Physical activity should be fun! Around the PNW, if you want to keep your sanity, you must have something to keep you active in every season. I love to snowboard, but in the summertime I have to find something else to do (usually cycling), but this summer I learned how to ride a summerboard! It looks like a longboard but rides like a snowboard on concrete. Much easier to be physically active when you’re having a blast!
I have never been very athletic, so for most of my life exercise has not been enjoyable for me. I went through a period of time where I felt like I had to run in order to receive the benefits of physical activity, but since I did not enjoy it, I wasn’t motivated. I reframed my thinking and decided to take walks (something I love to do) instead, and with this shift, I found myself very motivated to exercise each day. It feels great to take my daily walks around campus, and since I enjoy this activity, getting my 150 minutes each week is now a part of my life!
I get my 150+ minutes through running, resistance at the gym, and at work! I love cardio, feeling my heart work hard during exercise and recovery makes me deeply appreciate my body's strength. I work at Trader Joe's up the hill which involves a lot of walking and lifting - come stop by and see me get my 150+ minutes!
I am a third-year kinesiology undergrad. I complete my 150 minutes of weekly physical activity by participating on the SeattleU women’s swimming team. When I’m not swimming, I like to strength train or walk around the city for exercise.
I love to lift! Lifting is my favorite way to get in my 150 minutes of physical activity each week, and I often find myself getting far more than that because I enjoy the process so much. The type of lifting I focus on is powerlifting, which involves the three main barbell compound movements: the squat, bench press, and deadlift. These lifts recruit the most muscles, which is why I emphasize them in my workouts even though I don’t actually compete in powerlifting. Exercising can feel like a lot of work at times, but finding ways to be active while doing the things you enjoy is the best way to get it done!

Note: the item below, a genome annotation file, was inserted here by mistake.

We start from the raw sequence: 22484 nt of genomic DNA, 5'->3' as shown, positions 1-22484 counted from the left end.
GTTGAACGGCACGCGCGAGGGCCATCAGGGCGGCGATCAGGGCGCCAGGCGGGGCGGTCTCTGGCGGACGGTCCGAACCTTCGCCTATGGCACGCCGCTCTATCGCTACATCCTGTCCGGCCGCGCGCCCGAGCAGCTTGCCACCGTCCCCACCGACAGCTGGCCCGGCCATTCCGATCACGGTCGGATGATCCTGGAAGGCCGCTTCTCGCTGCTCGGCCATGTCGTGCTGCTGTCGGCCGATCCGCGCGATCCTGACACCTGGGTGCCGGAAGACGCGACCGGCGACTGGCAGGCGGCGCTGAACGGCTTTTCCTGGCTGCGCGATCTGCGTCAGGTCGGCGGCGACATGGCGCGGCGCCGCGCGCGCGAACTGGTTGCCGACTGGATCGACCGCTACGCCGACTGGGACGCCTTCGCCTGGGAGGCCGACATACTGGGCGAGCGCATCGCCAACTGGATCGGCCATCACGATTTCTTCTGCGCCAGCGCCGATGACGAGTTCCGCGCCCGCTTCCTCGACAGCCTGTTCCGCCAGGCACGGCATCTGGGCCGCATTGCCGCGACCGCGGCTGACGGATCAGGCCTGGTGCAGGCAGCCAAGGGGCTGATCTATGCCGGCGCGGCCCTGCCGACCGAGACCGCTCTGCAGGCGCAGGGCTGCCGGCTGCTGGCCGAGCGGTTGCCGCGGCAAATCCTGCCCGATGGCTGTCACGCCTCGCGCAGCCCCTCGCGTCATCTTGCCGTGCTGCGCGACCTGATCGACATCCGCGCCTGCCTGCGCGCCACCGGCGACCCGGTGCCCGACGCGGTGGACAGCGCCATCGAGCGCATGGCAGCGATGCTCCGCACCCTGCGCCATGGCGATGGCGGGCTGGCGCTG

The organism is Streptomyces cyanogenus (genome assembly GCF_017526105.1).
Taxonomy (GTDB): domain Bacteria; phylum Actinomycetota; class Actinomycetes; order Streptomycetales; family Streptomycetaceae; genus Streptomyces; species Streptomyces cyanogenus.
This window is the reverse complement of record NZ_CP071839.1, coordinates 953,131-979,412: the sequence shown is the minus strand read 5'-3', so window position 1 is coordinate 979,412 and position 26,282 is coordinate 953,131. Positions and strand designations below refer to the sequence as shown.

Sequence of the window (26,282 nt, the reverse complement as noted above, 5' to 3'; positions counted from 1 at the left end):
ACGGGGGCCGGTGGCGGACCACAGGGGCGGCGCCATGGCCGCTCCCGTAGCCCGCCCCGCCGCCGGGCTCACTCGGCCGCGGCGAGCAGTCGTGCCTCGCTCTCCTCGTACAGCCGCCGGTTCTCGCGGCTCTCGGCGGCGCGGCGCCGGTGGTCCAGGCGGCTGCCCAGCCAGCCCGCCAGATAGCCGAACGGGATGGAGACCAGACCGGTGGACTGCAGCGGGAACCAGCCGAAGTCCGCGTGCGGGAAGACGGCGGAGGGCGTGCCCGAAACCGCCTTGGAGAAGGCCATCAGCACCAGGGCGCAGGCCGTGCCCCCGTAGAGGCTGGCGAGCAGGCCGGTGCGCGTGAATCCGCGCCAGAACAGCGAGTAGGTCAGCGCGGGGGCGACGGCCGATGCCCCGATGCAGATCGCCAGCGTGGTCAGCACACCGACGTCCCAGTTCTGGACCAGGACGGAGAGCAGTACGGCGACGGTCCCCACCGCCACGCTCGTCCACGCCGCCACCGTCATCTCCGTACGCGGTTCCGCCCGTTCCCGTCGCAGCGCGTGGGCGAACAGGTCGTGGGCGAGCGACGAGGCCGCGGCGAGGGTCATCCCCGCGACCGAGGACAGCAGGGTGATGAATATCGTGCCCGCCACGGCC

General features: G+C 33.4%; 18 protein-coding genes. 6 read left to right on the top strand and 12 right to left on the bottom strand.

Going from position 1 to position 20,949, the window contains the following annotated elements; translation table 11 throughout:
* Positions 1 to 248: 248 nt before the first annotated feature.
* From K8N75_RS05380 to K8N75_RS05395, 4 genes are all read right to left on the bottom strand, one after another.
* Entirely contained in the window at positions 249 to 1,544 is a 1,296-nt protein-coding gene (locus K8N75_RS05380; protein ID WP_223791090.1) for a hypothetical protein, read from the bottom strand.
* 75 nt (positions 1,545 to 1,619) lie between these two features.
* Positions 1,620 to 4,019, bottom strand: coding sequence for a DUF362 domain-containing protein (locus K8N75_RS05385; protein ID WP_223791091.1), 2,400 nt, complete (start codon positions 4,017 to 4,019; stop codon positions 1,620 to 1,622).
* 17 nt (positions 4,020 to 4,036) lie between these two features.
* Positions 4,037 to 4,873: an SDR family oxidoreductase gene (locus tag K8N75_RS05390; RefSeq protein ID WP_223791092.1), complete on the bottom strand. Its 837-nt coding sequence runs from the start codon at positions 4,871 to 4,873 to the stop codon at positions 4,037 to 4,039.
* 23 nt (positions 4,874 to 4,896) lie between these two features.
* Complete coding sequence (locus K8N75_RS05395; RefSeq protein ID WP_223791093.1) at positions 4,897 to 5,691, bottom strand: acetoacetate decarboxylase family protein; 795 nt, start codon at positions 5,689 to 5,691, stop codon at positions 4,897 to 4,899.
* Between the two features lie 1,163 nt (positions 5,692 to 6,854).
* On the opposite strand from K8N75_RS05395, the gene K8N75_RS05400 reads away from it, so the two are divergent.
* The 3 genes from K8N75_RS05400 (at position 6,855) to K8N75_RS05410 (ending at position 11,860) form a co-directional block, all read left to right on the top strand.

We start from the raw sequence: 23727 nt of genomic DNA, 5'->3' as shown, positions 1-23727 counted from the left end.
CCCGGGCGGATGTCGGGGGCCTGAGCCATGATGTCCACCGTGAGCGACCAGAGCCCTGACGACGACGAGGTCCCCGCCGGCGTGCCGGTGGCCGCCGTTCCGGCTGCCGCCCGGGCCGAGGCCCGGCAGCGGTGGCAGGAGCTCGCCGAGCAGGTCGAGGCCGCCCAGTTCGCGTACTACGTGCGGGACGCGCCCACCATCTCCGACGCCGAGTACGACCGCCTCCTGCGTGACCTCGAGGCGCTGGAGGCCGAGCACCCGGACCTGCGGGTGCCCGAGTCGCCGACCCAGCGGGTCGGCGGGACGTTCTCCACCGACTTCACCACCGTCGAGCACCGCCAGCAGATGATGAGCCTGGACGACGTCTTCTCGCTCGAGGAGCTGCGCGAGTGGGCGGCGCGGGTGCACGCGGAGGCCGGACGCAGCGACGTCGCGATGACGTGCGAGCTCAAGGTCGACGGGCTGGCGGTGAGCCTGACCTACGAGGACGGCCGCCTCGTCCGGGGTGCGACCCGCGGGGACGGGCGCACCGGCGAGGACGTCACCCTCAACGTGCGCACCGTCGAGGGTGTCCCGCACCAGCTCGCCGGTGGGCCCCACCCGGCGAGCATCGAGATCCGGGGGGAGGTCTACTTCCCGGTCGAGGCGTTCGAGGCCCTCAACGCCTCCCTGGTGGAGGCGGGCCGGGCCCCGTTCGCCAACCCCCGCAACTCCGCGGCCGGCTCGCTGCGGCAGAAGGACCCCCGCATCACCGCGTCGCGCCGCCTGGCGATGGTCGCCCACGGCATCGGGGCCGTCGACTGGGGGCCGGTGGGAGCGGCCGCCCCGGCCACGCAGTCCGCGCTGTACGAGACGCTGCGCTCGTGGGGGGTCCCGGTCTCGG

I get my weekly exercise 150 minutes by running at SU park and at UREC. I love to run because it helps clear my mind and is a great stress reliever. I also do weight workouts at UREC as well.
Earlier in the summer, the College of Arts and Sciences announced the addition of the new Master of Science in Kinesiology, set to begin Fall 2020. The incoming program has encouraged our Kinesiology Department to consider innovative ways to engage faculty, staff, and students with research and the community.
The first initiative will establish a Mobile Equipment Laboratory (MEL), transforming an ordinary vehicle (RV, Box Truck, Cargo Van) into a space that is capable of answering important questions surrounding any individual’s quality of life and quality of movement. “MEL takes full advantage of cutting-edge wearable technology, which will provide flexibility not only in how we research and how we educate, but also in how we connect with our community,” said Dr. Shultz.
Students, staff, and faculty will use MEL for engagement and outreach to schools, groups, and communities. It can provide hands-on learning experiences for Seattle U students, developing leadership for better health promotion and better science promotion.
“Get Up and Move for Kinesiology” donations support the launch of the new master’s program, and initially focus on getting MEL ‘up and moving’: purchasing of the infrastructure (RV/Box Truck/or similar) and necessary research equipment. Other program needs include student and faculty research funds, internship/fellowship assistantship sponsorships, and scholarship opportunities.